Every day, baristas make coffee drinks that are innovative and challenge the palate; still, nothing beats a classic coffee beverage. While most variations are simply techniques for blending espresso and cream or milk, the wide variety of coffee beverages today can be tricky to navigate.
The Americano is an Italian drink referred to as the ‘American coffee.’ Americano is espresso and hot water made to be about the same strength and amount as a normal cup of drip coffee, but the process gives it a stronger, more intense flavor. Simply put, it is a shot of espresso diluted with hot water. Depending on where you order, an Americano contains anywhere from a third of a cup to half of a cup of espresso. The rest is filled with water, which can be hot or iced, according to preference.
Café au Lait
This French method of serving coffee is smooth and satisfying, with the perfect ratio of rich milk to coffee. A step up from coffee and cream, café au lait directly translates as ‘coffee with milk’ and consists of equal parts hot coffee and hot or steamed milk. Steaming the milk brings an element of sweetness as well as a rich and velvety texture to the freshly brewed coffee. The traditional French café au lait is prepared and served in a bowl with a wider mouth to facilitate preparation, cool the drink down faster, and to dunk pastries in.
Simply espresso and steamed milk with a dash of froth on top, the latte is the base of many flavored coffee drinks. Espresso-based but not too strong, a true latte will be made up of one or two shots of espresso and can be made with any dairy or non-dairy milk. With its subtle coffee taste and creamy flavoring, the latte is a beverage that is loved all over the world.
A typical cappuccino is one-third espresso, one-third hot milk, and one-third milk foam. This drink offers many variations such as cream instead of foamed milk, and common flavoring options including cinnamon, chocolate, vanilla and hazelnut. A cappuccino is different to a latte because it requires foamed milk as well as steamed milk. A timeless classic, the cappuccino is a great coffee drink to break up the afternoon.
Similar to lattes and cappuccinos, macchiatos are an Italian coffee staple made with espresso and milk. Macchiatos are simply a shot of espresso with a frothed layer of milk along the top. The name macchiato means ‘stained’ or ‘marked’ in Italian in reference to the espresso being ‘marked’ with milk. In Italy macchiatos are often made with one shot of espresso and topped with a small amount of foam; however, here in the United States, most coffee shops will make it with two shots of espresso instead of one. The taste of a traditional macchiato has a bold and rich undertone mellowed out by the creaminess of the milk and is the perfect espresso drink for those who want a stronger hit of caffeine.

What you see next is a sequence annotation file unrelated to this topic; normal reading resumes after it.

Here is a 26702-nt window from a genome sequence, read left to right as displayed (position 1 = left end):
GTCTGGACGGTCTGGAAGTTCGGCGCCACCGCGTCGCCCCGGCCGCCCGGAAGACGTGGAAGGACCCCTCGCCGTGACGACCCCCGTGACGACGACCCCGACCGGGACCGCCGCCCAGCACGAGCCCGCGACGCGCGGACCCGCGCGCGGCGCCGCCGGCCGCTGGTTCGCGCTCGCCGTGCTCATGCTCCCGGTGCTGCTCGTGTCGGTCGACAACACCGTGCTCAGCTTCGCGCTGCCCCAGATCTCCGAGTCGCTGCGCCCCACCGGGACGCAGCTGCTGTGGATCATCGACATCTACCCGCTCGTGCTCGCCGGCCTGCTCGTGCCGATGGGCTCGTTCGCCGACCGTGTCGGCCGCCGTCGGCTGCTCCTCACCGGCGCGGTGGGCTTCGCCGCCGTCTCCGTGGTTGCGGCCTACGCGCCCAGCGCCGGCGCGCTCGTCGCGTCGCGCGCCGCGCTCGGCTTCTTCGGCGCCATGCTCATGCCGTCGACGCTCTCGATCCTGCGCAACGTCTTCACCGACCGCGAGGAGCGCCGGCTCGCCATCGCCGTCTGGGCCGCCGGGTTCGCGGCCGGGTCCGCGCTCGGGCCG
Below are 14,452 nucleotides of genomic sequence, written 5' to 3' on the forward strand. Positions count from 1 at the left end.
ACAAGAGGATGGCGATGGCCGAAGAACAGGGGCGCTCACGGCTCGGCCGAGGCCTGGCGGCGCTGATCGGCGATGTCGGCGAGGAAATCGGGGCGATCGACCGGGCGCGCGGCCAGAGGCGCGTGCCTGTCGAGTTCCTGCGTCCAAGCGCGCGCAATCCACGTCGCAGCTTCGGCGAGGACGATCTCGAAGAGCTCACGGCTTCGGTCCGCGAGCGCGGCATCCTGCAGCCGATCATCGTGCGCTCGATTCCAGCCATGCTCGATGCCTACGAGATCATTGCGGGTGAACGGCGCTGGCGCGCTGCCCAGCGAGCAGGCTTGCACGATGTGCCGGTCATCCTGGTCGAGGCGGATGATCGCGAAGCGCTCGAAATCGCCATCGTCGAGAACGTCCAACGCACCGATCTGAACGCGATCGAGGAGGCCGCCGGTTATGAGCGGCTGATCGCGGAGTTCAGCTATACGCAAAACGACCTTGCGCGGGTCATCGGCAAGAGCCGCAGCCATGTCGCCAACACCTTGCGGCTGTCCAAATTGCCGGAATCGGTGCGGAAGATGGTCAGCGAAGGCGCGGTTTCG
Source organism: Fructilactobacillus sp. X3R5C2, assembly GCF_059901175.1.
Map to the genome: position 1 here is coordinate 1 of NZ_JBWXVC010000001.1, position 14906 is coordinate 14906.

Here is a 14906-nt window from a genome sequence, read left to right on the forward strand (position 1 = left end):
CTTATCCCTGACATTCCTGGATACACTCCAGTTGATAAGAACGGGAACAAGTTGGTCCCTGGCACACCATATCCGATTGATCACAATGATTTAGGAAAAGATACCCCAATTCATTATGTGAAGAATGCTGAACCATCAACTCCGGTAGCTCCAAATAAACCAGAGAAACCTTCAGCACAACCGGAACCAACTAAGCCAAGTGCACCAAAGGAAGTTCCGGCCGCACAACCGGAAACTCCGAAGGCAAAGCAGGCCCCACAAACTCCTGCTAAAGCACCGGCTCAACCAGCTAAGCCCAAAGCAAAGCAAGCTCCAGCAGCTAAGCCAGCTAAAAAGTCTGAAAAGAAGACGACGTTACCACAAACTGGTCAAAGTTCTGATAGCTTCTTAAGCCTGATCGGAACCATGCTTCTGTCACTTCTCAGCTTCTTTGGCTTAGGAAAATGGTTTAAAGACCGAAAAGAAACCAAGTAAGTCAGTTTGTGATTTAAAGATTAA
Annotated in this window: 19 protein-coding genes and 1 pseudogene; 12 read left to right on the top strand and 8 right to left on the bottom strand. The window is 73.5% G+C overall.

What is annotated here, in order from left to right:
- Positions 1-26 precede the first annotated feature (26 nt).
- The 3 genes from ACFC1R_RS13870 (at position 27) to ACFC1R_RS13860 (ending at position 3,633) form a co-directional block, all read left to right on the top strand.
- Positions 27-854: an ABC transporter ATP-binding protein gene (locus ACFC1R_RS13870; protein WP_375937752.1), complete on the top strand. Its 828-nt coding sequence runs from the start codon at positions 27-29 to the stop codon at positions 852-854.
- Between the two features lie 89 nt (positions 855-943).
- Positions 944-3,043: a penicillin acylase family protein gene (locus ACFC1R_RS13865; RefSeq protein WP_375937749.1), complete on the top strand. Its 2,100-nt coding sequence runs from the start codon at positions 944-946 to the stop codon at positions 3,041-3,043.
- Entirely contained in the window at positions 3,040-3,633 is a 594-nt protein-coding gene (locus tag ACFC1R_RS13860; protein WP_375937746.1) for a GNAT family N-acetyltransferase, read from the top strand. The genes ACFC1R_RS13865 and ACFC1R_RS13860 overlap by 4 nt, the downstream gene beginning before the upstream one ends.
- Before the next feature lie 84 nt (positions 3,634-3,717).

A cortado is basically a one-to-one ratio of espresso and steamed milk—one doubleshot of espresso and 2 ounces of milk. The word cortado comes from the word ‘cortar,’ which is the Spanish verb meaning ‘to cut,’ as the espresso is typically cut with milk. The beauty of the cortado is how the milk cuts the bitterness of the espresso and reduces the acidity while pulling out the sweet notes and still allowing the flavors to shine. It’s traditional to use dairy milk in a cortado, but many non-dairy milks steam well and can be used to make dairy-free versions. While this drink contains milk that has been steamed, the cortado doesn’t have as much milk foam or froth as other Italian coffee beverages.
Flat white coffee consists of steamed milk and microfoam poured over one or two shots of espresso. The microfoam is steamed milk infused with air, creating a smooth and velvety texture and creamy taste. It’s similar to a latte and cappuccino, but has a thinner layer of foam on top.
The breve is a flat white with a twist. The base is still an ounce of espresso. Instead of using steamed milk, caffe breve uses three ounces of steamed half-and-half. The beverage also has a small topping of milk foam. Some breves come with two ounces each of milk foam and steamed half-and-half for every espresso shot.
Red eye coffee is a drink that combines drip coffee with one or two shots of espresso.
Cold brew is similar to iced coffee but not the same. Cold brew is coffee that is brewed with cold water instead of hot water and over a much longer period of time. Ground coffee is steeped in cold or room-temperature water for 12 to 18 hours, or even longer. The grounds are then strained and chilled before serving it either as-is, over ice, or diluted with water. Cold-brewing extracts the flavor along with the caffeine from the coffee beans, which yields a strong, flavorful, richer, and smoother concentrated coffee with character.
From espresso-based drinks to coffees served with steamed milk or foam—making a cup of coffee isn’t as simple as it seems.